Aware that IFOR’s ability to enforce the Dayton provisions would be compromised by what Ellen Hallams, author of The United States and NATO Since 9/11, describes as "the U.S.-driven obsession with an exit strategy," Clinton oversaw the nominations (and subsequent membership invitations in 1997) of Poland, Hungary and the Czech Republic into NATO as a way to neutralize threats by planting the democratic seed before autocrats could blossom. Poland, Hungary and the Czech Republic -- otherwise referred to as the “early birds” -- were deemed to be the most strategically-placed nations and ones who were most eager to participate in NATO missions. And it did not take long for the three countries to repay the faith shown in them by member states. Take the Czechs, for example: they contributed over 6,000 troops to a repertoire of IFOR and Stabilization Force (SFOR) missions for approximately six years -- the first few of those predating their actual membership in NATO.
With the U.S. just one of sixteen members (prior to the inclusion of post-communist nations), it is only right and proper, some might say, to question the degree of America’s influence in the alliance’s expansion and transformation and, in turn, its candidacy as the Clinton Doctrine. But NATO only opened the door to expansion, the late Richard Holbrooke informed Foreign Affairs readers ("America, a European Power"), after Clinton boldly "led" the way with speeches in Central and Eastern Europe at the start of 1994. What is more, the organization could not have transformed had its most powerful member not agreed in 1995 to stop the hostilities in Bosnia. The coherent and effective policies implemented by the unrivaled power in the post-Cold War system explain NATO’s institutional persistence and adaptation.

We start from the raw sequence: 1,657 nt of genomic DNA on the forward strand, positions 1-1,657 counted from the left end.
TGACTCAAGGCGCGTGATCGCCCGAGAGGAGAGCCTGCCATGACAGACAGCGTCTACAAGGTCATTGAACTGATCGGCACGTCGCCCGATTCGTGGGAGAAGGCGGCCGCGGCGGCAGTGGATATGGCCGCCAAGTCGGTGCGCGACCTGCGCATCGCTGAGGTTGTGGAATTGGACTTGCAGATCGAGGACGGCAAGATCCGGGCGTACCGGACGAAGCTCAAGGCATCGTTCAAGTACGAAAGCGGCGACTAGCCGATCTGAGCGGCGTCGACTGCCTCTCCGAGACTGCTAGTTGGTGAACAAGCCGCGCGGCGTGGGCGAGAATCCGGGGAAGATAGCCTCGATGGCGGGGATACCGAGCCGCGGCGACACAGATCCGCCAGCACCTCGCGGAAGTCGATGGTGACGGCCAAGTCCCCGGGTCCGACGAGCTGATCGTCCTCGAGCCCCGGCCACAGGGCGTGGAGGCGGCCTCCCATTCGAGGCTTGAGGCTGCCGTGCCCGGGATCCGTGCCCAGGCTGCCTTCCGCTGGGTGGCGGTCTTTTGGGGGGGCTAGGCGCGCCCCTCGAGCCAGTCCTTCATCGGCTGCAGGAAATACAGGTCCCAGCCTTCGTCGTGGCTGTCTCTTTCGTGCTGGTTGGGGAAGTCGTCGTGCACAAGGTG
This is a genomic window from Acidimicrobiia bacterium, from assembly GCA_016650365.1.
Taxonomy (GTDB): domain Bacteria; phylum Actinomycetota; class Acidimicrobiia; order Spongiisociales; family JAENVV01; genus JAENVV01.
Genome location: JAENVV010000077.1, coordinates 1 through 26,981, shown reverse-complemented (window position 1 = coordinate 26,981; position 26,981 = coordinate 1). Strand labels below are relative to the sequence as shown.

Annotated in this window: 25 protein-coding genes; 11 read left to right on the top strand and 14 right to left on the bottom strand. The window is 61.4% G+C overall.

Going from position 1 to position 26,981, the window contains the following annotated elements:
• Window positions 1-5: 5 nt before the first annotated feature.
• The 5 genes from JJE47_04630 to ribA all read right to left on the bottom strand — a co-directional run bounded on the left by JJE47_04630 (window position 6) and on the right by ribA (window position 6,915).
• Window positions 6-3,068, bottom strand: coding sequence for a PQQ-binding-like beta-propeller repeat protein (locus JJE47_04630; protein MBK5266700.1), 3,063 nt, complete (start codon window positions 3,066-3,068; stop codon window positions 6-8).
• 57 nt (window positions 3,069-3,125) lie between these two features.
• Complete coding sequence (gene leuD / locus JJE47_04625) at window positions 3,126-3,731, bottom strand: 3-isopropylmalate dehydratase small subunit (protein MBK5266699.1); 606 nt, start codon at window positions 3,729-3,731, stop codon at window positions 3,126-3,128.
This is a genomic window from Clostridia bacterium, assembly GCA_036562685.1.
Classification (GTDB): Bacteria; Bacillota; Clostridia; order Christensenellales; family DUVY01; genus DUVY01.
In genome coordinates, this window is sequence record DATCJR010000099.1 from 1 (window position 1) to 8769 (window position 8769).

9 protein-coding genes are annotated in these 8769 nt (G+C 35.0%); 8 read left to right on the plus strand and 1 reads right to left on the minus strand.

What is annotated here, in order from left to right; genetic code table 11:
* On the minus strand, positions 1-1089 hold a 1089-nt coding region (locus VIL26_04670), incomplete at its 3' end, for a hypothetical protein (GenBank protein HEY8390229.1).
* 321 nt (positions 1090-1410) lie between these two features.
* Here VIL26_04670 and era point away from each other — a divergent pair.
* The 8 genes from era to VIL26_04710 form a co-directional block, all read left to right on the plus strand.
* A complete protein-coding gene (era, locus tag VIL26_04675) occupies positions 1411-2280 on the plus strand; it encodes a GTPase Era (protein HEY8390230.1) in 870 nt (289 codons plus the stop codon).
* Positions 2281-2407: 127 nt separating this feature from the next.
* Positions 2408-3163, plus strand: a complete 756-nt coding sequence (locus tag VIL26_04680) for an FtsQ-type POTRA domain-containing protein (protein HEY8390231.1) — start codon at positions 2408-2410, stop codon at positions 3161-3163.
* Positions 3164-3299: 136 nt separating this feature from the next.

Joe Klein, the most-cited interviewee in Clinton, is given the last word before the credits roll and the author of Primary Colors concludes by saying that the Clinton years were "a lot of fun to watch." The same, alas, cannot be said for PBS's latest offering, omitting as it does the Clinton Doctrine of enlarging NATO -- comprising the nurturing of, nominating into and neutralizing threats by -- which reiterated (and, indeed, continues to reiterate) the New World’s commitment to the Old and a model for new members to join an age-old alliance.